Category Archives: press

Press round up.

Hello! I’ve been away working on my Master’s dissertation.  How have you been?

This year has been quite a busy one, even more than usual, and most of the ad analysis has gone into my university work, education resources for #periodpositive and Stains™, and quite a bit of science communication comedy.

While I’ve been getting on with the research, though, menstrual activism media coverage has been growing, so I thought I’d do a round up.

Today there’s a lovely piece in the Telegraph by sex-positive scientist, writer and blogger Dr. Brooke Magnanti, with a link to my TEDx Sheffield 2012 talk.

The end of October saw a feature on all things period in the Times Style Section by Sweetening the Pill author Holly Grigg-Spall, with shout-outs and contributions from a number of us. If you don’t want to get your eyes all Murdoch-y, click the image below to embiggen a scan of the piece.

times article

Sarah Maple, who created the Menstruate With Pride triptych featured in the article, did a shout out in this interview in April about her visit to the 2010 Adventures in Menstruating show at Bluestockings.  jo and sarah stains

Eagle-eyed viewers of my TEDx Talk will have spotted this photo when Sarah and Jo volunteered to wear Stains™Also in April, Autostraddle came across Adventures in Menstruating at the Brooklyn Zine Fest and did a lovely feature and interview.

In March, Alternet  did a menstrual taboo round up featuring many of the usual suspects, and I was quoted in an article about Riot Grrrl and DIY culture in the Guardian.

Finally, back in February the ad agency behind the Mooncup rap battle campaign, St. Luke’s, nods in agreement at my last two blog posts at the start of the year analysing their Mooncup campaign.

For more details on the Mooncup story, and the truth behind that Bodyform viral ad, just keep scrolling down the blog.

I’ll be back soon enough to post updates about #periodpositive and Stains™, which you can also check out at their respective blogs, or find me on Twitter @chellaquint or @periodpositive.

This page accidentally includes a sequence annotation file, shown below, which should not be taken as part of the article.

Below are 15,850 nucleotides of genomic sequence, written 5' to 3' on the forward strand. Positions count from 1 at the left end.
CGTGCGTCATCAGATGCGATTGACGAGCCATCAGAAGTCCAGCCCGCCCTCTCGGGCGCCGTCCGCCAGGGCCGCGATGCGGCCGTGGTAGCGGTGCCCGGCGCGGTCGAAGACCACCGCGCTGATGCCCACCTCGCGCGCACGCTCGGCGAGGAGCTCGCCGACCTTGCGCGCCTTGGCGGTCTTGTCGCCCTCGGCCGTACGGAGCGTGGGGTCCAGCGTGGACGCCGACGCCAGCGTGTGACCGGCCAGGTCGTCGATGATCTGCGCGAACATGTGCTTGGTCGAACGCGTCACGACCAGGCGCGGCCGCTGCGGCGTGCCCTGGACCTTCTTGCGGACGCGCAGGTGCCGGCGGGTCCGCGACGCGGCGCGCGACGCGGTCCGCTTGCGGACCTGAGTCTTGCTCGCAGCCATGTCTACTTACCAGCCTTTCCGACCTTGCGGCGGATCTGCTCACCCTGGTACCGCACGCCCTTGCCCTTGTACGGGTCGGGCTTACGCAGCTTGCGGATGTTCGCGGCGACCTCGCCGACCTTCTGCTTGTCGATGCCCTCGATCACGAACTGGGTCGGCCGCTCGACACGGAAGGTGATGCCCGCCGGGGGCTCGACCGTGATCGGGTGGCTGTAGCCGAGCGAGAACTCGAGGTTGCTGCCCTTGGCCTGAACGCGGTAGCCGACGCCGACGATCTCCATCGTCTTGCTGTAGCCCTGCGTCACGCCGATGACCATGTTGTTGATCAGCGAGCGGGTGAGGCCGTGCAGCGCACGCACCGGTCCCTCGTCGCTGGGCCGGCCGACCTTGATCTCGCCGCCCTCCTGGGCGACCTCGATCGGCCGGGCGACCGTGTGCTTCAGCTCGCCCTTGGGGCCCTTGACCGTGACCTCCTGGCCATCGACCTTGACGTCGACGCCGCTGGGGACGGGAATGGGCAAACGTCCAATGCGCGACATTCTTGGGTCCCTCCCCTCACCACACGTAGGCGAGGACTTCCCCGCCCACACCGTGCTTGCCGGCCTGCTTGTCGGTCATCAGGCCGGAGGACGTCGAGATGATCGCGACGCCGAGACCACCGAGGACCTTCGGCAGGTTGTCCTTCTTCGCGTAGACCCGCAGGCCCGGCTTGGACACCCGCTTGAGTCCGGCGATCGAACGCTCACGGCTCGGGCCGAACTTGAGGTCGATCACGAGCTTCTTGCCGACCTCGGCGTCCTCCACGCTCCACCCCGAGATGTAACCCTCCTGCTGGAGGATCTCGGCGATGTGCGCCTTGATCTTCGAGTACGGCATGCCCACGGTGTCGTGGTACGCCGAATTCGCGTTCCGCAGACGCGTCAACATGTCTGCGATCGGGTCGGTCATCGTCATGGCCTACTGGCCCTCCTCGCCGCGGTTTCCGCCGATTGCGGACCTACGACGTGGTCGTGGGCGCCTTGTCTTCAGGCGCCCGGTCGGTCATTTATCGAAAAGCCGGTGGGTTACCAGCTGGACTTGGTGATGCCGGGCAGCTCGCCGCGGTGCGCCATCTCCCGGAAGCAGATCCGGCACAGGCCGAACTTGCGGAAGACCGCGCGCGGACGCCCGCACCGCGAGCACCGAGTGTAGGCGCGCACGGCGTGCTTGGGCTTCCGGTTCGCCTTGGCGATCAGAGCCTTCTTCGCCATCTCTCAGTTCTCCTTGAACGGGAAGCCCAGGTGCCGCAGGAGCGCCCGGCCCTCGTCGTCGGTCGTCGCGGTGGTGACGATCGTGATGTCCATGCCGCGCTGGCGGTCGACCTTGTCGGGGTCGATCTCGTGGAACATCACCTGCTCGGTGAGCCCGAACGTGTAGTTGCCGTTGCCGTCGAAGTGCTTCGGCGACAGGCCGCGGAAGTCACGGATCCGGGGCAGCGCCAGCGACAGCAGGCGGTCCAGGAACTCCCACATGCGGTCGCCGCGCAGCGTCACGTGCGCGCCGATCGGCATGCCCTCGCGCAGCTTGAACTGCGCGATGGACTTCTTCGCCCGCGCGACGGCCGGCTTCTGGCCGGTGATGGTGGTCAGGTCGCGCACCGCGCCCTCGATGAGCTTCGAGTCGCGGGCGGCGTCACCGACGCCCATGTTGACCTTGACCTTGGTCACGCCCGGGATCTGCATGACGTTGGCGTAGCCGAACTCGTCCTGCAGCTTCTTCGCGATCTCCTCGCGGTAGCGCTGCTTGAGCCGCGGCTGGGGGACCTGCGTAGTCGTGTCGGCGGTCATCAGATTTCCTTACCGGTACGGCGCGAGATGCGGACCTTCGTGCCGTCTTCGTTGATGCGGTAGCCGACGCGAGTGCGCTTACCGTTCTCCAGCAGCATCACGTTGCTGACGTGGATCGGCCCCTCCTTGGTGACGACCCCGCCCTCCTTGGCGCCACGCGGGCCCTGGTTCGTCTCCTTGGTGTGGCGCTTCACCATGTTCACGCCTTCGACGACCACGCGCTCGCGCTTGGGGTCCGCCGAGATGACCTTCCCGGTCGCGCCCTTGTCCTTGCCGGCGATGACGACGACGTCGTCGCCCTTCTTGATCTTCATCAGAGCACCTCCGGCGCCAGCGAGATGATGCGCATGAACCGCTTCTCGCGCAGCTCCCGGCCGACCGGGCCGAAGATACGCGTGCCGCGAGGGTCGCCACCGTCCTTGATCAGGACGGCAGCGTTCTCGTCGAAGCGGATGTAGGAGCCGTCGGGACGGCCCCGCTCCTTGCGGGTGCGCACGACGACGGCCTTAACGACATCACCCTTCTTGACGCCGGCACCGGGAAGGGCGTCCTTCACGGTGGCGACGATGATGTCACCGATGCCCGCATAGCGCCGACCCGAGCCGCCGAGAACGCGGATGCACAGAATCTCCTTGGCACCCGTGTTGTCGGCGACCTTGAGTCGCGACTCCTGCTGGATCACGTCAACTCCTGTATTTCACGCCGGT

Stuff and news and things to click about zines.

Zines in the news! Latest two titles  got a mention on the BBC news website today in a Sheffield/Rotherham fanzine feature, which was kinda amazing given all the other stuff that’s going on. Also, here’s the bit I did on  Radio Sheffield, which is online for a week. (Listen from about 2.20.) And now back to your regularly scheduled Fringe.

Why, thank you.

I’ve just had a very cool review from Olga Wolstenholme’s sex positive blog! Woohoo and thank you! 

Incidentally – it was quite heartening to read about Olga’s positive responses when she wrote about her diva cup (she refers to this in the post). One bad comment (also mentioned)  really can spoil the whole bunch at first, but I find visceral responses like that point up a lot of shame behind the knee-jerk reaction of a nasty remark. Which means there’s all the more reason to put period positive stuff out there – those taboos clearly need breaking. I quite like her (mostly in jest) disclaimer: ”As long as you’re not being ignorant or oppressive, you can go right ahead and think blood is gross.” 

A very good point. Nice one, Olga.

Stranded

“If there’s one thing my ol’ ma taught me, it’s that when life gives you volcanoes, make magazines.” -Andrew Losowsky.

So, as our families, most of our friends, and quite a few of our fans already know, Sarah and I were stranded by the ash cloud during what I have taken to calling ‘The Bad, Bad Volcano Time’ (which my mate Bruce originally thought was a menstrual euphemism). We spent an extra eight days in New York with little cash and diminishing good will radiating from my rather put-upon but extremely understanding family.